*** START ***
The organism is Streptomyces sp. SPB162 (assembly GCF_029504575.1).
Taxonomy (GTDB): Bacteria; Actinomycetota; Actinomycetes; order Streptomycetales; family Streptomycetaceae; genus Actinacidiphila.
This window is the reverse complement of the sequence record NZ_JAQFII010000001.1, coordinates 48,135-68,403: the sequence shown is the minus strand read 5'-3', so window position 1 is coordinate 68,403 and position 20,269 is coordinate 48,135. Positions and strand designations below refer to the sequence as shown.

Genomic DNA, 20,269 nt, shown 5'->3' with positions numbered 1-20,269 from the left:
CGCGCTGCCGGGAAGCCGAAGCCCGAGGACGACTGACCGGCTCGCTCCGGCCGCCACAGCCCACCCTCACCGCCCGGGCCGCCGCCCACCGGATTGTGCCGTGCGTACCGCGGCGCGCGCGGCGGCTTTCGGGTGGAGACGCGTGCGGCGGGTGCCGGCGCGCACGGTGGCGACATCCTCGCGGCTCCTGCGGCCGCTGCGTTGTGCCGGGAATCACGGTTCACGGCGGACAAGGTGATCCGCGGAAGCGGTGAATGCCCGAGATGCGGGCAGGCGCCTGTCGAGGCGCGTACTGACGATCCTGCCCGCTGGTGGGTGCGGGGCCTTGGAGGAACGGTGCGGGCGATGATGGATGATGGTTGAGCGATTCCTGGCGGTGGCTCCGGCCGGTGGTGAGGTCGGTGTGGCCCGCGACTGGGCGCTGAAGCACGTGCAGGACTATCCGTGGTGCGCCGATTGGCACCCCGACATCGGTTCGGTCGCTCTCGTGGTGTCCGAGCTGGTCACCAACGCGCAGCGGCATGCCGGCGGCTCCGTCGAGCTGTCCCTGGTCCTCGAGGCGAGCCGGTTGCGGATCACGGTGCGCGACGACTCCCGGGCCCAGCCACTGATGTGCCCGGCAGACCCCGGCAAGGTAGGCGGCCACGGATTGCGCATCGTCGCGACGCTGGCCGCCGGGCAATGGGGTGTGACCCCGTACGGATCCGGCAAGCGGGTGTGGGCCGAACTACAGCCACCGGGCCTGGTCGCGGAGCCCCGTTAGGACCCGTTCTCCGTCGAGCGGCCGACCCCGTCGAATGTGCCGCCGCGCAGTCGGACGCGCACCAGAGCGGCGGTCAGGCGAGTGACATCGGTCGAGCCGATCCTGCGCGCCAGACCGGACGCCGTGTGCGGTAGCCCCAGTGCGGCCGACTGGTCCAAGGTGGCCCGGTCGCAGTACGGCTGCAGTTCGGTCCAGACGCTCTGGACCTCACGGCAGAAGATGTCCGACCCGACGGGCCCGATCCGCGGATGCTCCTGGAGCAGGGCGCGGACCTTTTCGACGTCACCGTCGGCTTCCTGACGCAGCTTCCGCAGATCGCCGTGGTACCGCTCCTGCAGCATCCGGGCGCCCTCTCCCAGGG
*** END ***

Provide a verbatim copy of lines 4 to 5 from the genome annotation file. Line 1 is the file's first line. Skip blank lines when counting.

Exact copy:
Genomic DNA, 20,269 nt, shown 5'->3' with positions numbered 1-20,269 from the left:
CGCGCTGCCGGGAAGCCGAAGCCCGAGGACGACTGACCGGCTCGCTCCGGCCGCCACAGCCCACCCTCACCGCCCGGGCCGCCGCCCACCGGATTGTGCCGTGCGTACCGCGGCGCGCGCGGCGGCTTTCGGGTGGAGACGCGTGCGGCGGGTGCCGGCGCGCACGGTGGCGACATCCTCGCGGCTCCTGCGGCCGCTGCGTTGTGCCGGGAATCACGGTTCACGGCGGACAAGGTGATCCGCGGAAGCGGTGAATGCCCGAGATGCGGGCAGGCGCCTGTCGAGGCGCGTACTGACGATCCTGCCCGCTGGTGGGTGCGGGGCCTTGGAGGAACGGTGCGGGCGATGATGGATGATGGTTGAGCGATTCCTGGCGGTGGCTCCGGCCGGTGGTGAGGTCGGTGTGGCCCGCGACTGGGCGCTGAAGCACGTGCAGGACTATCCGTGGTGCGCCGATTGGCACCCCGACATCGGTTCGGTCGCTCTCGTGGTGTCCGAGCTGGTCACCAACGCGCAGCGGCATGCCGGCGGCTCCGTCGAGCTGTCCCTGGTCCTCGAGGCGAGCCGGTTGCGGATCACGGTGCGCGACGACTCCCGGGCCCAGCCACTGATGTGCCCGGCAGACCCCGGCAAGGTAGGCGGCCACGGATTGCGCATCGTCGCGACGCTGGCCGCCGGGCAATGGGGTGTGACCCCGTACGGATCCGGCAAGCGGGTGTGGGCCGAACTACAGCCACCGGGCCTGGTCGCGGAGCCCCGTTAGGACCCGTTCTCCGTCGAGCGGCCGACCCCGTCGAATGTGCCGCCGCGCAGTCGGACGCGCACCAGAGCGGCGGTCAGGCGAGTGACATCGGTCGAGCCGATCCTGCGCGCCAGACCGGACGCCGTGTGCGGTAGCCCCAGTGCGGCCGACTGGTCCAAGGTGGCCCGGTCGCAGTACGGCTGCAGTTCGGTCCAGACGCTCTGGACCTCACGGCAGAAGATGTCCGACCCGACGGGCCCGATCCGCGGATGCTCCTGGAGCAGGGCGCGGACCTTTTCGACGTCACCGTCGGCTTCCTGACGCAGCTTCCGCAGATCGCCGTGGTACCGCTCCTGCAGCATCCGGGCGCCCTCTCCCAGGG